Imagine for a moment you are lying in a sterile hospital bed, in the last few quiet moments of your life, taking your final breaths.
A smooth white robot starts gently rubbing your arm with a swing-saw motion and then, with a metallic voice, says: ‘I am the Last Moment Robot. I am here to help you and guide you through your last moment on Earth.
‘I am sorry that your family and friends can’t be with you right now, but don’t be afraid. I am here to comfort you. You are not alone, you are with me. Your family and friends love you very much, they will remember you after you are gone. ‘
Last moments: The robot gently swings its arm back and forth to simulate a relaxing stroke
Is this a better way to go than dying alone? Or is it creepy? Is this kind of affection wanted when it is received by placebo, or worse, simply the pre-recorded responses from an unthinking, programmed machine?
So far, this is not a real hospital bed, or a real patient.
Instead the questions posed are from artist and designer Dan Chen, who designed this set-up to question our responses to machine intimacy.
Crave, an artist, designer, and engineer who just graduated from the School of Design in Rhode Island, said the design ‘reveals the cruelty of life, lack of human support/social connections.
‘On the other hand, the robot becomes something that you can trust/depend on. It could give you the “placebo effect” of comfort.’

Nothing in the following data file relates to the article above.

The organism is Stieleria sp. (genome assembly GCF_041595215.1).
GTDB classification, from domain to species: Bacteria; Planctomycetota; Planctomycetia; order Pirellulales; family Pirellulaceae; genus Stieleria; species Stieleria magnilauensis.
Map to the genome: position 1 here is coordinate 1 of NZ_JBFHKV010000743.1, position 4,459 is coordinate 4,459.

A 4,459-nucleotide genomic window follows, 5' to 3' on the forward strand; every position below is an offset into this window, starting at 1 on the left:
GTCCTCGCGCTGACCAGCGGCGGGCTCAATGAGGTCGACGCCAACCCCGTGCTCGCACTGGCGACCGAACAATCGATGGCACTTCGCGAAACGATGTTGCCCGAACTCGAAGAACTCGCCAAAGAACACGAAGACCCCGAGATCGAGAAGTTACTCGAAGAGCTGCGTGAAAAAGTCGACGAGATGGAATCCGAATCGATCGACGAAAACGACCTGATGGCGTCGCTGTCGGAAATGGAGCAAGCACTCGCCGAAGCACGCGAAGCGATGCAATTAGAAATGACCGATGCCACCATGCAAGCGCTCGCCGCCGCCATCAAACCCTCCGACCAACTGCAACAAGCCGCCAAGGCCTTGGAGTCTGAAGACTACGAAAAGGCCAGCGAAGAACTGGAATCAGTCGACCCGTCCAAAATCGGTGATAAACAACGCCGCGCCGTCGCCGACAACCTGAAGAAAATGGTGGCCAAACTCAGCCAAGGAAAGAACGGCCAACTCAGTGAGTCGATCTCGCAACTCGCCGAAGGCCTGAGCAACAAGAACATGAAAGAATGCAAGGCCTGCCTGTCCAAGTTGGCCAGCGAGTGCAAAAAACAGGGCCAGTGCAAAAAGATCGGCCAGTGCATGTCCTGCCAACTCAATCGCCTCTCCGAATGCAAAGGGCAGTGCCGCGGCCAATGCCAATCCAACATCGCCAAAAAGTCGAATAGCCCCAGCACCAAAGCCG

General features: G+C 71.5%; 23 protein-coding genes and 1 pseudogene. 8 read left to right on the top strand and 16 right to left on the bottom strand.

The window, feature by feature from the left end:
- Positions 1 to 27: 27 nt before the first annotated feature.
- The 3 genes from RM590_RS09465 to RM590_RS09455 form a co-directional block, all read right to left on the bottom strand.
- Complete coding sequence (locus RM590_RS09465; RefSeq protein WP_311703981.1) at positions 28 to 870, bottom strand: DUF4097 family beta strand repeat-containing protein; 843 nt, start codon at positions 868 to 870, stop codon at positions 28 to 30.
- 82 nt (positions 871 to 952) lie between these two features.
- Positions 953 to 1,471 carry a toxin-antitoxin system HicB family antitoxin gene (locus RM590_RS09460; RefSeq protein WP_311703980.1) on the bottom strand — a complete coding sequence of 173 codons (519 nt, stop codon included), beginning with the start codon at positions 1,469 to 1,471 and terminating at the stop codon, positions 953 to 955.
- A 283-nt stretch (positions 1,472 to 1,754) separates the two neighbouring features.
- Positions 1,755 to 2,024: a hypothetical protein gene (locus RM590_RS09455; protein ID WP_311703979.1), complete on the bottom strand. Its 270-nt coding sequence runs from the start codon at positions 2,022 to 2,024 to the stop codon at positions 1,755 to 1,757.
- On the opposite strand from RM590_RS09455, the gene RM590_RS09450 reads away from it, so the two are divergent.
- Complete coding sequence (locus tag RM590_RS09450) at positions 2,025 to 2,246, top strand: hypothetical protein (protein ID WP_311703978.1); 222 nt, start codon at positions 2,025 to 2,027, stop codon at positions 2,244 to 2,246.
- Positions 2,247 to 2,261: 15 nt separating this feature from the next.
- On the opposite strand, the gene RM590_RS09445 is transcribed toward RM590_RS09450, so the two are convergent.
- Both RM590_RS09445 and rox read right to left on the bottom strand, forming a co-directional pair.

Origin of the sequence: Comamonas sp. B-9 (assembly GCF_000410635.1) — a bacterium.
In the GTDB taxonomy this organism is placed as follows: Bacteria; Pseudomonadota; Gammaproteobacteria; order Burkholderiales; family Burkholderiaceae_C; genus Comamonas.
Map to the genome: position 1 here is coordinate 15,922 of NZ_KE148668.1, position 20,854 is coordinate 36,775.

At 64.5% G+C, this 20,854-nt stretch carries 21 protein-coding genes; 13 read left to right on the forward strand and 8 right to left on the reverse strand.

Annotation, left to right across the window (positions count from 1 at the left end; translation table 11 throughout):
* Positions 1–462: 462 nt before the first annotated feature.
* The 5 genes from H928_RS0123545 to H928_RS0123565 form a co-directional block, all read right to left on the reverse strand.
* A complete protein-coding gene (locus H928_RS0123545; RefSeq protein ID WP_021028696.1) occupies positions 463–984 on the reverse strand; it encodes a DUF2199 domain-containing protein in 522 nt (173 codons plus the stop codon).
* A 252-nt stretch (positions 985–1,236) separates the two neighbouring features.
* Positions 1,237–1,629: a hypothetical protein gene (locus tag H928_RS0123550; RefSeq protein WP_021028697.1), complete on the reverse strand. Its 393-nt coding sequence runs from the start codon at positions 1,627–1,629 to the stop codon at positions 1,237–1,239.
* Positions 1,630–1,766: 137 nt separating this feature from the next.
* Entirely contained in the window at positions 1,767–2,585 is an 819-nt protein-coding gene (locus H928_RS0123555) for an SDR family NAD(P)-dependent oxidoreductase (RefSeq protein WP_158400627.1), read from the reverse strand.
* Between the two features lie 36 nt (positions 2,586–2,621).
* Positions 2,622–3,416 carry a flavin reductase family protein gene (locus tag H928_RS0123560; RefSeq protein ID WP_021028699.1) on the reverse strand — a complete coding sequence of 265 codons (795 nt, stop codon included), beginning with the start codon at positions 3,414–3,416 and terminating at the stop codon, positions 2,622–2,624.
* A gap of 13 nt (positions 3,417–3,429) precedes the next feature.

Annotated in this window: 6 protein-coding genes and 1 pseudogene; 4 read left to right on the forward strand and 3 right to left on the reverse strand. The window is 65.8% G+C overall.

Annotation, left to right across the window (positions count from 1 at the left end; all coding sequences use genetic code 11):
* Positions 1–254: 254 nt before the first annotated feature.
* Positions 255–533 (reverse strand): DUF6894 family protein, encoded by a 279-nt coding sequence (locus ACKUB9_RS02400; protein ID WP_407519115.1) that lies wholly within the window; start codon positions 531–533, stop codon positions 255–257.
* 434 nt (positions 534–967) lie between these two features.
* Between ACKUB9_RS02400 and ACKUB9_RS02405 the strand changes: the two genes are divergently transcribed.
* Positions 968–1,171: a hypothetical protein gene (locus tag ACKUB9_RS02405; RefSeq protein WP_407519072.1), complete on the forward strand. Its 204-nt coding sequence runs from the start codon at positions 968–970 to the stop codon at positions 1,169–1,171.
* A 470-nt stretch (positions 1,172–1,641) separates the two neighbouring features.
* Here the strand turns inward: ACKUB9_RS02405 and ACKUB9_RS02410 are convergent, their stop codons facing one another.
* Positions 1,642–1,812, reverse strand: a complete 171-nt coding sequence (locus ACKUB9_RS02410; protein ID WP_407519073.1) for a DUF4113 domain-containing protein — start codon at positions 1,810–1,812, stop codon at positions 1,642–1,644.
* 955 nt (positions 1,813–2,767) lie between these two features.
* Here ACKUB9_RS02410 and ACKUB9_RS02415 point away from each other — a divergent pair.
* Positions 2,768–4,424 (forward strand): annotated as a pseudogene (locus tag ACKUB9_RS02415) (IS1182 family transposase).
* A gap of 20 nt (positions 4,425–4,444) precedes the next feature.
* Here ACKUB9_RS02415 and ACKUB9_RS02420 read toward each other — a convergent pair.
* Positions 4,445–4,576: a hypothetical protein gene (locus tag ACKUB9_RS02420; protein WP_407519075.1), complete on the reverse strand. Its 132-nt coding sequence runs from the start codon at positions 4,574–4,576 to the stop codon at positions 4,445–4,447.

Chen, who graduated in ‘Digital + Media’, wrote his master’s thesis entitled ‘File > Save As & Intimacy” (PDF )’, to explore what he terms ‘robotic intimacy technology’.
He has built various other loving machines, such as a ‘hugging robot’ and a ‘purring machine’.
The Last Moment Robot is a padded, caressing arm, with a recorded voice ready to offer support and comfort in the last moments of someone’s life.
It was displayed at an interactive art installation called Last Moment Hospital and at Brown University Science Center, also in Rhode Island.
CNET described the process as: ‘Once the patient lies down and the device is activated, LEDs display the words “Detecting end of life.”
‘Within moments, the LEDs read “End of life detected,” and the robotic arm begins its back-and-forth caressing action in what is supposed to be a comforting gesture, that Chen says tends to cause visitors a “paradoxical sensation of comfort and discomfort.”‘
Chen added: ‘The device is meant to raise questions.
‘The process of dying is probably the most vulnerable moment of a human life, where one seeks the assurance of human connection. In this installation, human presence is replaced with a robot, questioning the quality of intimacy without humanity.’
This is just an art project for the moment, but as the decades pass and technology improves, who knows in which direction the path to robots will lead us.